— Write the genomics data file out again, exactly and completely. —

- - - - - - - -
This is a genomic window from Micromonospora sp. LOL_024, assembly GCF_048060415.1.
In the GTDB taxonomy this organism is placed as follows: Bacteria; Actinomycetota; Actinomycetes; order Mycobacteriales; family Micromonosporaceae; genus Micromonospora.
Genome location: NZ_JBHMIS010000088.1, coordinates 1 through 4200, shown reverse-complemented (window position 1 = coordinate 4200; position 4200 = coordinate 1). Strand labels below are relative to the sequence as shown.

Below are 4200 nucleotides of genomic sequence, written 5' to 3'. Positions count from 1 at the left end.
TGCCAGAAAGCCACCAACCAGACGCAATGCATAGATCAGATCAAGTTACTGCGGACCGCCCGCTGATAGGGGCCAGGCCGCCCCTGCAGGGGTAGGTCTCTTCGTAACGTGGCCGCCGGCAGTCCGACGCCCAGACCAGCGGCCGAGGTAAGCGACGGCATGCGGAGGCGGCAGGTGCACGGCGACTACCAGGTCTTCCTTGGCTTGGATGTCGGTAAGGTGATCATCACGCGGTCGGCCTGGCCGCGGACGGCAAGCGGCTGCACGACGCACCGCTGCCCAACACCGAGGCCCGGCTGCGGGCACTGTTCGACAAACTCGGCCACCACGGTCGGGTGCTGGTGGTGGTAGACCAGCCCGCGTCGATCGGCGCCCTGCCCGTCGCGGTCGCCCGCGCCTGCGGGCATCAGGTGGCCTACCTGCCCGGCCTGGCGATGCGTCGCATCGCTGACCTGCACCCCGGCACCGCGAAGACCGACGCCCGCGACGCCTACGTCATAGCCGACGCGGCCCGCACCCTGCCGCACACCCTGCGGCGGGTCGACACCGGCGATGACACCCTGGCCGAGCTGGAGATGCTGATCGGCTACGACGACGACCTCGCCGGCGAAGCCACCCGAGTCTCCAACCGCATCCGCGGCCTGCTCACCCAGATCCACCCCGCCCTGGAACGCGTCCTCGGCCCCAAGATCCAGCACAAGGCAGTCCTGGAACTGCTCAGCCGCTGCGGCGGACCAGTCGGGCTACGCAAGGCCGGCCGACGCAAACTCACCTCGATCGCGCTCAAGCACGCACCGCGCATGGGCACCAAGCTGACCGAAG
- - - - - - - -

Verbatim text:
This is a genomic window from Micromonospora sp. LOL_024, assembly GCF_048060415.1.
In the GTDB taxonomy this organism is placed as follows: Bacteria; Actinomycetota; Actinomycetes; order Mycobacteriales; family Micromonosporaceae; genus Micromonospora.
Genome location: NZ_JBHMIS010000088.1, coordinates 1 through 4200, shown reverse-complemented (window position 1 = coordinate 4200; position 4200 = coordinate 1). Strand labels below are relative to the sequence as shown.

Below are 4200 nucleotides of genomic sequence, written 5' to 3'. Positions count from 1 at the left end.
TGCCAGAAAGCCACCAACCAGACGCAATGCATAGATCAGATCAAGTTACTGCGGACCGCCCGCTGATAGGGGCCAGGCCGCCCCTGCAGGGGTAGGTCTCTTCGTAACGTGGCCGCCGGCAGTCCGACGCCCAGACCAGCGGCCGAGGTAAGCGACGGCATGCGGAGGCGGCAGGTGCACGGCGACTACCAGGTCTTCCTTGGCTTGGATGTCGGTAAGGTGATCATCACGCGGTCGGCCTGGCCGCGGACGGCAAGCGGCTGCACGACGCACCGCTGCCCAACACCGAGGCCCGGCTGCGGGCACTGTTCGACAAACTCGGCCACCACGGTCGGGTGCTGGTGGTGGTAGACCAGCCCGCGTCGATCGGCGCCCTGCCCGTCGCGGTCGCCCGCGCCTGCGGGCATCAGGTGGCCTACCTGCCCGGCCTGGCGATGCGTCGCATCGCTGACCTGCACCCCGGCACCGCGAAGACCGACGCCCGCGACGCCTACGTCATAGCCGACGCGGCCCGCACCCTGCCGCACACCCTGCGGCGGGTCGACACCGGCGATGACACCCTGGCCGAGCTGGAGATGCTGATCGGCTACGACGACGACCTCGCCGGCGAAGCCACCCGAGTCTCCAACCGCATCCGCGGCCTGCTCACCCAGATCCACCCCGCCCTGGAACGCGTCCTCGGCCCCAAGATCCAGCACAAGGCAGTCCTGGAACTGCTCAGCCGCTGCGGCGGACCAGTCGGGCTACGCAAGGCCGGCCGACGCAAACTCACCTCGATCGCGCTCAAGCACGCACCGCGCATGGGCACCAAGCTGACCGAAG